Twenty-two-year-old DT Michael Brockers anchors the interior, and edge guys—DE Chris Long (age 27) and DE Robert Quinn (22)— combined for 22 sacks last year.
Behind that front wall, LB James Laurinaitis has a nose for the ball, having racked up 518 tackles during his four-year career.
St. Louis has one of the more promising CB duos. Janoris Jenkins, 24, had four interceptions and three touchdowns while starting 12 games during his rookie season. Less athletic than Jenkins, Cortland Finnegan, 29, more than compensates with his feistiness.
The offensive line needs help, but two of its best players have returned to health and should account for a stronger unit. A 2011 Pro Bowler, C Scott Wells missed nine games in 2012 with a foot injury, and LT Rodger Saffold missed six with a knee.
Like Seattle, the Rams desperately need a No. 1 wide receiver. If St. Louis helps QB Sam Bradford and RB Daryl Richardson by shoring up the WR position, it becomes a playoff-level team.
Arizona Cardinals (5-11)
The Cardinals started 4-0 last year, including a win at New England, before OL issues and poor QB play destroyed their season.
After allowing an NFL-high 55 sacks, Arizona must acquire O-line help. But like in the case of the Rams, it is difficult to imagine the Cardinals not having better luck there this season.
Three of the Cardinals’ original starting offensive linemen ended the 2012 season on injured reserve. Left tackle Levi Brown missed the entire season with a torn triceps, and right tackle Jeremy Bridges tore ligaments in his thumb, forcing the Cardinals to use two rookies — seventh-round pick Nate Potter and fourth-round pick Bobby Massie — as bookends. Center Lyle Sendlein suffered a season-ending torn MCL during late November.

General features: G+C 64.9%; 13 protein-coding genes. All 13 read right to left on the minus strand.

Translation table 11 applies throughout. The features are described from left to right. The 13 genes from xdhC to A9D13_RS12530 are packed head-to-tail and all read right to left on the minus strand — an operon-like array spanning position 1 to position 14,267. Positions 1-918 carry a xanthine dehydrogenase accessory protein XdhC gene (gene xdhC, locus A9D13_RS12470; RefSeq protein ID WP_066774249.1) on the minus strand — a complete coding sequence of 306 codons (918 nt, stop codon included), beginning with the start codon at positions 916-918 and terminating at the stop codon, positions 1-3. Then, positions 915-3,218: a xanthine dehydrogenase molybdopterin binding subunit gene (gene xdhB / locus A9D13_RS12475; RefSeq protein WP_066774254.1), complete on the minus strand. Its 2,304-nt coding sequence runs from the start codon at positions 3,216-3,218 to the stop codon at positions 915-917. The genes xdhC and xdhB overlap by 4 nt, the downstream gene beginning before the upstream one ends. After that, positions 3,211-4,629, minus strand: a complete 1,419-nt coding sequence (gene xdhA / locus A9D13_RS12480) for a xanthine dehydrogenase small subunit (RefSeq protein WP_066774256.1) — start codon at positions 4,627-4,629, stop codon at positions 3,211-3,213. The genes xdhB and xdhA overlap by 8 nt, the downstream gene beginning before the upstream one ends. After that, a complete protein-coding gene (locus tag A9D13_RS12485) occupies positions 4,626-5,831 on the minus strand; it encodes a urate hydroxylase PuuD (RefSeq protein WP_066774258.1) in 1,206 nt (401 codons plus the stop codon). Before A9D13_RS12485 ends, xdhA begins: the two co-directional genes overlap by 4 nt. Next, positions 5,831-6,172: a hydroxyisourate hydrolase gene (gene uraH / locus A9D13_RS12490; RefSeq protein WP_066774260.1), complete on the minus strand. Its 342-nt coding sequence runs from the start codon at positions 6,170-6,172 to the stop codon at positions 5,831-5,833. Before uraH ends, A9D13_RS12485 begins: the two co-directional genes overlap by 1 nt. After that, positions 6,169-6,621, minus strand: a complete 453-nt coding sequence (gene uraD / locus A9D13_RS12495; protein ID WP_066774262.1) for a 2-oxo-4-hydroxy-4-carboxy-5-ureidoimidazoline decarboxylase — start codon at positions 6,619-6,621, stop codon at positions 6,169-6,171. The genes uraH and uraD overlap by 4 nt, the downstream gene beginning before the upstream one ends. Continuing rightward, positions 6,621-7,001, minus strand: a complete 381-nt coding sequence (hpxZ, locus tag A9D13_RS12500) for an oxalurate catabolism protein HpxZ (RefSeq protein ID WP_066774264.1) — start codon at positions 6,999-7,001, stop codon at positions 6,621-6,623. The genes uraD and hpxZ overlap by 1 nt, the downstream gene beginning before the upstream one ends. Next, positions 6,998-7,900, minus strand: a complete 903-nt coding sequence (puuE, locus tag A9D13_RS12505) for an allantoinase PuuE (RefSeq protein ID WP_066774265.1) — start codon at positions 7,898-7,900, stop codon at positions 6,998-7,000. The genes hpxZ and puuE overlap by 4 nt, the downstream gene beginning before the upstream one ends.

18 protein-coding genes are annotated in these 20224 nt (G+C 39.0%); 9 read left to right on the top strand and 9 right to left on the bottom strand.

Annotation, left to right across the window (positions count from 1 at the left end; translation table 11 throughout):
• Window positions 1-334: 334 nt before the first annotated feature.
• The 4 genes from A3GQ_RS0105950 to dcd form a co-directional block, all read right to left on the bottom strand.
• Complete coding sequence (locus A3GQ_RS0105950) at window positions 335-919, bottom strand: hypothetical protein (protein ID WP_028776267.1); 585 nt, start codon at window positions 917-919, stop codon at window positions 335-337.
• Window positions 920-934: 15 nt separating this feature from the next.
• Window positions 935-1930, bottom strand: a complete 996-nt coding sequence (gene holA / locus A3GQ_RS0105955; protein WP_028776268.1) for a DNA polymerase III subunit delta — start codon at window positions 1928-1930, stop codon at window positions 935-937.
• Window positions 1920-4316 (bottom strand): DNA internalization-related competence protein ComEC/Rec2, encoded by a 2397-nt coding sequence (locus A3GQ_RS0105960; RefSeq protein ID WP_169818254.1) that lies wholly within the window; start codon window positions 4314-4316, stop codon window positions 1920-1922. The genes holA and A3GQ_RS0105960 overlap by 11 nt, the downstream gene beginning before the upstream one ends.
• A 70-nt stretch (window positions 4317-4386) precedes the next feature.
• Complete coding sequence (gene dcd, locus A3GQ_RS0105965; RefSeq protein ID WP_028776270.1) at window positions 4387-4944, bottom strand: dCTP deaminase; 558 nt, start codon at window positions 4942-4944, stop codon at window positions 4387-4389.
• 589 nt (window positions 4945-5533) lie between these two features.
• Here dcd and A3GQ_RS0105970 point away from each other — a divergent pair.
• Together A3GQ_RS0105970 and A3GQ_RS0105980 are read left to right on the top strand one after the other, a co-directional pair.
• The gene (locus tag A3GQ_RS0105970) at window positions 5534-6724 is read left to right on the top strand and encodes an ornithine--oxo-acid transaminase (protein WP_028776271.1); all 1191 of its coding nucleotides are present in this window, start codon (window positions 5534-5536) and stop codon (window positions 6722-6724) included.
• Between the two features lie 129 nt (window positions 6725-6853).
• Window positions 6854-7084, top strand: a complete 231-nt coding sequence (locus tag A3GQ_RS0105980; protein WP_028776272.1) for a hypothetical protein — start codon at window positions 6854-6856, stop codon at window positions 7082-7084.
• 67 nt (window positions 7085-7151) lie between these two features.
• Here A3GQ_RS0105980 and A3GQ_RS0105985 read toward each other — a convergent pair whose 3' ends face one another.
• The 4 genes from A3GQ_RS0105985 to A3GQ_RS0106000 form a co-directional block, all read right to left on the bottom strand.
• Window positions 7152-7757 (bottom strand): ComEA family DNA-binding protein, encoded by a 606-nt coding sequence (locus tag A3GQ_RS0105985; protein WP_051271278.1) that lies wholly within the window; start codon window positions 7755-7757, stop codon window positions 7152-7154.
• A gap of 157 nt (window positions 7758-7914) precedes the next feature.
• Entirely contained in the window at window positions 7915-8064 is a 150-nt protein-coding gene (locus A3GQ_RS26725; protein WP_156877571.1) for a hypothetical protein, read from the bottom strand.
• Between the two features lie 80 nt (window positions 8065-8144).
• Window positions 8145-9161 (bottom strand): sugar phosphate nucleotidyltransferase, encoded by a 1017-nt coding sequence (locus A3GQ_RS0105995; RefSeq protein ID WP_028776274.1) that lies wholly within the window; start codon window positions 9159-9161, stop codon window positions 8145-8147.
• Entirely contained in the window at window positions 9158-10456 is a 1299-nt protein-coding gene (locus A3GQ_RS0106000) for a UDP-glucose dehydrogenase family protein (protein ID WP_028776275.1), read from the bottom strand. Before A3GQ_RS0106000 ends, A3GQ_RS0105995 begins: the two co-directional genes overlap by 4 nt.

A more healthy line will help Kevin Kolb, who is not great — but serviceable. Before a rib injury ended his season after six games, he completed 59.6 percent of his passes with eight touchdowns and three interceptions.
Even with a healthy Kolb, the Cardinals clearly have to upgrade the QB position. But Kolb and whomever they acquire will have the benefit of receiving instruction from new head coach and QB guru Bruce Arians.
The 2012 Coach of the Year has coached Peyton Manning, Ben Roethlisberger and Andrew Luck as rookies. Roethlisberger is still lamenting his absence, and when I interviewed Luck last year, he went out of his way to credit Arians for his smooth transition to the NFL and the Colts’ 2012 success.
And the Cardinals quarterbacks have the ultimate safety valve in WR Larry Fitzgerald, one of the NFL’s best players.
The QB and OL woes drew attention away from the elite talent on the other side of the ball, including three-time Pro Bowler Darnell Dockett and stalwarts at each defensive level who are 26 or younger.
At 6-8 and 300 pounds, Calais Campbell, 26, is a long-armed behemoth with a body type perfectly suited for a 3-4 defensive end. Daryl Washington might be the NFL’s most underrated player. The versatile 26-year-old linebacker had 134 tackles, nine sacks, two forced fumbles and an interception during 2012. Patrick Peterson, 22, is not a pure cover corner, but one of the NFL’s best athletes who has recorded nine interceptions during his two-year career.
A 2013 sleeper team, the Cardinals are ready to soar — just like the rest of their NFC West brethren.
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This story originally appeared on Nationalfootballpost.com